Pricing Mess Underscores Problem Identification's Critical Role

Problem identification represents the first, and most critical, step in a research method because it sets and informs the research project. If you do not know what you are looking for, then you cannot find the answer. In the problem identification stage, the decision maker and the researcher determine and agree on the objective or objectives for the project's outcomes. A lack of agreement on, or even the absence of research objects will hobble any research project; a point made by Annie Pettit and highlighted by Roger Dooley. Dooley reviews a research effort undertaken by a company operating in a business-to-business market. The company wants to improve its positional advantage in the marketplace and, ultimately, achieve superior financial performance. To undertake this endeavor, the company generates market intelligence by conducting a survey. It then disseminates the results, and creates a response.

The company does not achieve its desired goal of improving its position in the marketplace.

Dooley lays the blame on the research team because they fail to consider properly the role of price.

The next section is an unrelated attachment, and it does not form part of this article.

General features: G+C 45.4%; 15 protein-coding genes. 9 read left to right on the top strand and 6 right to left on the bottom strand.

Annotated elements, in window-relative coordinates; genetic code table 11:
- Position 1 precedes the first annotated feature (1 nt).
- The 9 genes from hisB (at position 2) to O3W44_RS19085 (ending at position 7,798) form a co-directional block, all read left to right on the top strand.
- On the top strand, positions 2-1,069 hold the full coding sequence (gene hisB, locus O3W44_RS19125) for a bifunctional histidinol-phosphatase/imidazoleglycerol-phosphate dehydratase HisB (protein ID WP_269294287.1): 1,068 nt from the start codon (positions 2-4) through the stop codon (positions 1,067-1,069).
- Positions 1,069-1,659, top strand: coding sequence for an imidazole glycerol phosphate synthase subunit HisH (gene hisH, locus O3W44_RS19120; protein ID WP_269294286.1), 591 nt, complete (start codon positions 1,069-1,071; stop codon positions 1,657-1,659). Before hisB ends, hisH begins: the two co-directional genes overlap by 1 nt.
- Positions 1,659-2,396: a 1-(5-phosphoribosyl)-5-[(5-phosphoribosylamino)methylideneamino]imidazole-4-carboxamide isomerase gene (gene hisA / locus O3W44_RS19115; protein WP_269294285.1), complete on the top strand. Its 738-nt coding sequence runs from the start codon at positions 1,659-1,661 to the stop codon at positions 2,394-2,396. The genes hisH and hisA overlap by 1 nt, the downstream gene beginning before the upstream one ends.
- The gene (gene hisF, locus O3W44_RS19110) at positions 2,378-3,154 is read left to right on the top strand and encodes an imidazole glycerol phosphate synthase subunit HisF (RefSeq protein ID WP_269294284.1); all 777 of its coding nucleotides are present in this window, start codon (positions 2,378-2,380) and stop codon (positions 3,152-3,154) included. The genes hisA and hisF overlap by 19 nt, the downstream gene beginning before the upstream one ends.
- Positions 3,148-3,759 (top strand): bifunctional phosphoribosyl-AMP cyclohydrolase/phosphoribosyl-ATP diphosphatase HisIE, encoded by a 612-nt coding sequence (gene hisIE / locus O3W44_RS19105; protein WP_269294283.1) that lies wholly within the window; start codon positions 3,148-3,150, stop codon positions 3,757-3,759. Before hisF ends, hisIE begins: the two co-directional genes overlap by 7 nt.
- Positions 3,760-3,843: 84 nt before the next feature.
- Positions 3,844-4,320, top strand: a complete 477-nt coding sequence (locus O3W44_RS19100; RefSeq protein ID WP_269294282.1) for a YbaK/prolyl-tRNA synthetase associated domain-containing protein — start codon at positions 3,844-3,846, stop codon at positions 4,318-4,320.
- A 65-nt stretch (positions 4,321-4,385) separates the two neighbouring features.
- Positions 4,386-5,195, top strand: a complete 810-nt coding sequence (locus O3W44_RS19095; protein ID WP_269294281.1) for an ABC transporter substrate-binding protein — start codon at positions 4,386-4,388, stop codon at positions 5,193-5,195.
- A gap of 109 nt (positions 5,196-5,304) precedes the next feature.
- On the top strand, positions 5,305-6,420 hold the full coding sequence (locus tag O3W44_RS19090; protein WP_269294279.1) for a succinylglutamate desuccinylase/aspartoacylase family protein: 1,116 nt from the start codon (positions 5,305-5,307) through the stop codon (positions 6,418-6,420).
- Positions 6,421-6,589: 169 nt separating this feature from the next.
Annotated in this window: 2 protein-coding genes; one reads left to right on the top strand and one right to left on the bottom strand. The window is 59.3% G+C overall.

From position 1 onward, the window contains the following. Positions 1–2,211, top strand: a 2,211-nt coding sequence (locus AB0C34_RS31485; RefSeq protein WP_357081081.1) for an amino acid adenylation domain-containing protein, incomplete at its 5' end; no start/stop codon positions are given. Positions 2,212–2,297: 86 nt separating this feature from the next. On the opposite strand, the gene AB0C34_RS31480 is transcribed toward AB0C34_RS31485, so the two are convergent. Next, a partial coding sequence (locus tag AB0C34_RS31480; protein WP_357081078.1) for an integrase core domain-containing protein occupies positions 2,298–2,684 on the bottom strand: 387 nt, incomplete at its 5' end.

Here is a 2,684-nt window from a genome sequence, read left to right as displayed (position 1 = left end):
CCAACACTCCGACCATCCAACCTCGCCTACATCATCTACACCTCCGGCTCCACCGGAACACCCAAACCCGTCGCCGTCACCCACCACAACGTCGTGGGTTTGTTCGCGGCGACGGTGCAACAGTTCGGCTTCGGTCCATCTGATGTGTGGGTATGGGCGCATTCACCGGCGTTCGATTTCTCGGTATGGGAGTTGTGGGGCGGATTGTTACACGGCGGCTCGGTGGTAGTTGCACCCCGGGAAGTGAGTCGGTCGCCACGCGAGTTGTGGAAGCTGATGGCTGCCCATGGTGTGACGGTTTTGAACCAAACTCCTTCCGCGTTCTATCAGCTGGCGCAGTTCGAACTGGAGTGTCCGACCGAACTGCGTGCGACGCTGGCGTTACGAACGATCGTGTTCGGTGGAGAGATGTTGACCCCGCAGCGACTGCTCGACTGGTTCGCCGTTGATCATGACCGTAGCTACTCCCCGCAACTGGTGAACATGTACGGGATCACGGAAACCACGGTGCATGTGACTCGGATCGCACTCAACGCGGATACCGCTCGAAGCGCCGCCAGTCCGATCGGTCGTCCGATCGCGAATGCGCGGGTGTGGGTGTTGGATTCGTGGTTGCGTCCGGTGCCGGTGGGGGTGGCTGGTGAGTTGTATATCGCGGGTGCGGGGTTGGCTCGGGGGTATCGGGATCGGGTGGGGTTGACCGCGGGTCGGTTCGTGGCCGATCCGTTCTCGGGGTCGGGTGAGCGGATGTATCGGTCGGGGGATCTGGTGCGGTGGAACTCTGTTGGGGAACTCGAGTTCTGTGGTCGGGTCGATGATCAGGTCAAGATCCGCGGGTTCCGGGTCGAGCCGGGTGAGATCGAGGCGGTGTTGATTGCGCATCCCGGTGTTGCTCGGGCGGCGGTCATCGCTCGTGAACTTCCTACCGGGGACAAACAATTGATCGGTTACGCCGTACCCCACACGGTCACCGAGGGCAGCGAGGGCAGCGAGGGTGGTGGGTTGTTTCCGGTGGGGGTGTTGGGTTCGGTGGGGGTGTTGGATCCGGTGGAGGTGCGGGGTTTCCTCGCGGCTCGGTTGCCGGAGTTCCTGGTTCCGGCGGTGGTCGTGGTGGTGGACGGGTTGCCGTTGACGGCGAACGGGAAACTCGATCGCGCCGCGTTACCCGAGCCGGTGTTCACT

Dooley's vignette leaves a lot of critical information out of the story. For example, how involved was the marketing research group in setting the research objectives? Did anyone considered using conjoint analysis?

The last question proves some possible insight into the problem. Conjoint analysis determines what respondents will give up to gain something else. In Dooley's example, conjoint analysis would have revealed what metal buyers would require from the company's market offering in order for buyers to accept a higher price. To use conjoint analysis, however, requires proper survey design, which would have probably necessitated a different research objective than the initial research objective.

It is entirely possible that the market research group's report meets the research objectives. Furthermore, it is entirely possible that the conclusion of the report discusses the need for additional research to better understand buyers' willingness to pay a higher price for the market offering.

Finally, it also entirely possible that no one thought to collect data related to the willingness issue.

So, in addition to Pettit's six worst marketing research mistakes, a seventh should be added to reflect Dooley's complaint: ignorance of your analytical toolkit will create havoc for your firm's response to market intelligence. Researchers must stay abreast of emerging tools as well as traditional methods to create value for the company by constantly learning.

The identified problem should guide your choice of tool.